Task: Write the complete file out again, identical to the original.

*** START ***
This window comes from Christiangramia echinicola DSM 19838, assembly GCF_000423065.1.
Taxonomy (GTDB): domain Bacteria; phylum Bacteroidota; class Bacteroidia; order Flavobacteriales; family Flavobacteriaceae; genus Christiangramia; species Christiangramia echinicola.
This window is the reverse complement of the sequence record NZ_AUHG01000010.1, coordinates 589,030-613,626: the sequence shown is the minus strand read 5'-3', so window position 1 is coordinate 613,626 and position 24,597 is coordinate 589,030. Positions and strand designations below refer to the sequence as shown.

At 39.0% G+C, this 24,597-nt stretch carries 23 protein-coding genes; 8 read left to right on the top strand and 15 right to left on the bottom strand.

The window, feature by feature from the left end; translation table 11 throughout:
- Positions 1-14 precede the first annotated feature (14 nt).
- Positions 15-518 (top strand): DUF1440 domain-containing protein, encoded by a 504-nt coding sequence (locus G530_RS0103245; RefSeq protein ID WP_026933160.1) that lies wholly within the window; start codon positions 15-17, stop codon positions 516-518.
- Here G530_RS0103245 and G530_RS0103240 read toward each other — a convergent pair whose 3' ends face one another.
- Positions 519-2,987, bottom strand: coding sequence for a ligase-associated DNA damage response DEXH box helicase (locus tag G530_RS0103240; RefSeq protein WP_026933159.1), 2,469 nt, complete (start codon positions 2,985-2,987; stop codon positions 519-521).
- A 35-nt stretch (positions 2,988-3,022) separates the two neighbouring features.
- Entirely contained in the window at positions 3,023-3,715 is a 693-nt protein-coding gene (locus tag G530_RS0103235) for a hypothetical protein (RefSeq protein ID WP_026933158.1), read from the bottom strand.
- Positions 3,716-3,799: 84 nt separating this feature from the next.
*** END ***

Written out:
This window comes from Christiangramia echinicola DSM 19838, assembly GCF_000423065.1.
Taxonomy (GTDB): domain Bacteria; phylum Bacteroidota; class Bacteroidia; order Flavobacteriales; family Flavobacteriaceae; genus Christiangramia; species Christiangramia echinicola.
This window is the reverse complement of the sequence record NZ_AUHG01000010.1, coordinates 589,030-613,626: the sequence shown is the minus strand read 5'-3', so window position 1 is coordinate 613,626 and position 24,597 is coordinate 589,030. Positions and strand designations below refer to the sequence as shown.

At 39.0% G+C, this 24,597-nt stretch carries 23 protein-coding genes; 8 read left to right on the top strand and 15 right to left on the bottom strand.

The window, feature by feature from the left end; translation table 11 throughout:
- Positions 1-14 precede the first annotated feature (14 nt).
- Positions 15-518 (top strand): DUF1440 domain-containing protein, encoded by a 504-nt coding sequence (locus G530_RS0103245; RefSeq protein ID WP_026933160.1) that lies wholly within the window; start codon positions 15-17, stop codon positions 516-518.
- Here G530_RS0103245 and G530_RS0103240 read toward each other — a convergent pair whose 3' ends face one another.
- Positions 519-2,987, bottom strand: coding sequence for a ligase-associated DNA damage response DEXH box helicase (locus tag G530_RS0103240; RefSeq protein WP_026933159.1), 2,469 nt, complete (start codon positions 2,985-2,987; stop codon positions 519-521).
- A 35-nt stretch (positions 2,988-3,022) separates the two neighbouring features.
- Entirely contained in the window at positions 3,023-3,715 is a 693-nt protein-coding gene (locus tag G530_RS0103235) for a hypothetical protein (RefSeq protein ID WP_026933158.1), read from the bottom strand.
- Positions 3,716-3,799: 84 nt separating this feature from the next.